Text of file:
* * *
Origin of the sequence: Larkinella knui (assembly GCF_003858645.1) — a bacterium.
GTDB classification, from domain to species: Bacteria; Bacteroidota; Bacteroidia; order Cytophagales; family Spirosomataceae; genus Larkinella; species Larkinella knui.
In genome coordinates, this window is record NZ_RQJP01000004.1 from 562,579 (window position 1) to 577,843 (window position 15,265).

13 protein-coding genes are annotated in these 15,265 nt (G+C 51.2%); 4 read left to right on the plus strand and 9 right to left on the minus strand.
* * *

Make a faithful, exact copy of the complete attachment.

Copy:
Origin of the sequence: Larkinella knui (assembly GCF_003858645.1) — a bacterium.
GTDB classification, from domain to species: Bacteria; Bacteroidota; Bacteroidia; order Cytophagales; family Spirosomataceae; genus Larkinella; species Larkinella knui.
In genome coordinates, this window is record NZ_RQJP01000004.1 from 562,579 (window position 1) to 577,843 (window position 15,265).

13 protein-coding genes are annotated in these 15,265 nt (G+C 51.2%); 4 read left to right on the plus strand and 9 right to left on the minus strand.